French authorities have opened a corruption investigation into the circumstances that led to Qatar being awarded the 2022 World Cup. The investigation, which will be led by a judge, follows a three-year operation by prosecutors specialising in financial crimes into the decision in December 2010. More than half of the 22 members of Fifa’s executive committee who voted have since been either accused of corruption or prosecuted for it.
French investigators have particularly focused on the case because of a meeting that took place at the Élysée Palace, the official residence of France's president, a month before the vote. It was there that Nicolas Sarkozy, France's president at the time, and two close aides held a lunch with Michel Platini, a former head of European soccer and an influential voter in the choice of World Cup venues, and with Qatar's prime minister at the time.
Platini claims he was shocked to see Tamim bin Hamad Al Thani, who is now Qatar’s emir, in the room, and had attended only to inform Sarkozy that he had decided to pick Qatar to host the soccer tournament. A spokeswoman for France’s financial crimes prosecutor confirmed the investigation, first reported by the French investigative news website Mediapart, but declined to comment further, citing secrecy rules.
Platini has been questioned twice by the authorities. Most recently he was detained in June, along with the two aides to Sarkozy present at the lunch. Days earlier, in an interview with The New York Times, he said he had done nothing wrong. Qatar has issued strong denials of corruption since the day it was picked to host the World Cup. That has not stopped a string of allegations and claims over how the wealthy country managed to convince Fifa’s board members that it was more suitable than rivals including Japan, South Korea, Australia and the United States, which it defeated in a final runoff vote.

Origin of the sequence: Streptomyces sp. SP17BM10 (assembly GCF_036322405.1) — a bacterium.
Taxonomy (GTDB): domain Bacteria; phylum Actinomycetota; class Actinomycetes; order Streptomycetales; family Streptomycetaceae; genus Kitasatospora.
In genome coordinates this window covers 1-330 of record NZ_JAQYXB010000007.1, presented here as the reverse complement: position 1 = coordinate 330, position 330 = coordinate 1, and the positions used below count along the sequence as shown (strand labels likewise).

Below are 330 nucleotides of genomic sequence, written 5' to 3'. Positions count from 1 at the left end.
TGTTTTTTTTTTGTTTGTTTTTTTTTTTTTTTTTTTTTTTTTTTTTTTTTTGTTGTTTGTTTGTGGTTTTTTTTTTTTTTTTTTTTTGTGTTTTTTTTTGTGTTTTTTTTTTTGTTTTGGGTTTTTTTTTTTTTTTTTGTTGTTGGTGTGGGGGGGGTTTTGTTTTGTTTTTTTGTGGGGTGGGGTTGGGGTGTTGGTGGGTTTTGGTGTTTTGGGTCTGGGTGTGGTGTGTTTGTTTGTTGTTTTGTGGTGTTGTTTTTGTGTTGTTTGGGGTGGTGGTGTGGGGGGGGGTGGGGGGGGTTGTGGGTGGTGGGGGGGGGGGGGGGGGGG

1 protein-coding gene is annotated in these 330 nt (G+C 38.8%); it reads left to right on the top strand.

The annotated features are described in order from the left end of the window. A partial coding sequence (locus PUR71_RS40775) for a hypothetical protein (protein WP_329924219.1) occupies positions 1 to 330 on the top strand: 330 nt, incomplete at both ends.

The latest reminder came earlier this month. A Fifa document, outlining a life ban to the former head of Brazilian soccer, included witness testimony from 2018 that alleged three South Americans were paid vast sums for their votes.
"We maintain that we conducted our bid ethically and with integrity, strictly adhering to all rules and regulations," Qatar's World Cup organisers said in a statement. While Platini has insisted that he had always intended to vote for Qatar, former Fifa president Sepp Blatter has claimed that was not the case. He has often repeated details of an agreement the two men had to choose Russia for the 2018 event and the United States for the tournament four years later.
Platini said of the lunch in Paris that he was expecting to have a private meeting with Sarkozy and that he was surprised when he found the Qataris had also been invited. “I came to tell him face to face that I will choose Qatar and Russia,” Platini told The Times in June, adding that he immediately contacted Blatter to tell him what had happened. Fifa’s rules, Platini said, meant meetings with bidding nations had to be cleared beforehand.
“After, I called Blatter to tell him I am in big trouble because I have lunch, I didn’t know there were the Qataris at the lunch with Sarkozy,” he added. The French authorities previously questioned Platini in December 2017. Platini, a French former midfield great who won the Ballon d’Or three times during his playing career, was barred from soccer for four years in 2015 after an investigation into a payment of 2 million Swiss francs (€1.8 million) that was authorised by Blatter, who was also barred. Platini’s soccer ban ended in October, and he has vowed to clear his name. Fifa has started legal proceedings to reclaim the money received by Platini.
France’s financial crimes prosecutors have been among the most active in pursuing allegations against Qatar. In a separate case, they filed preliminary charges against Nasser el Khelaifi and Yousef al-Obaidly, the most senior figures at Qatar-based beIN Media Group, on suspicion of bribing officials during the bidding process for track and field’s world championships. Both men deny the allegations. - NYT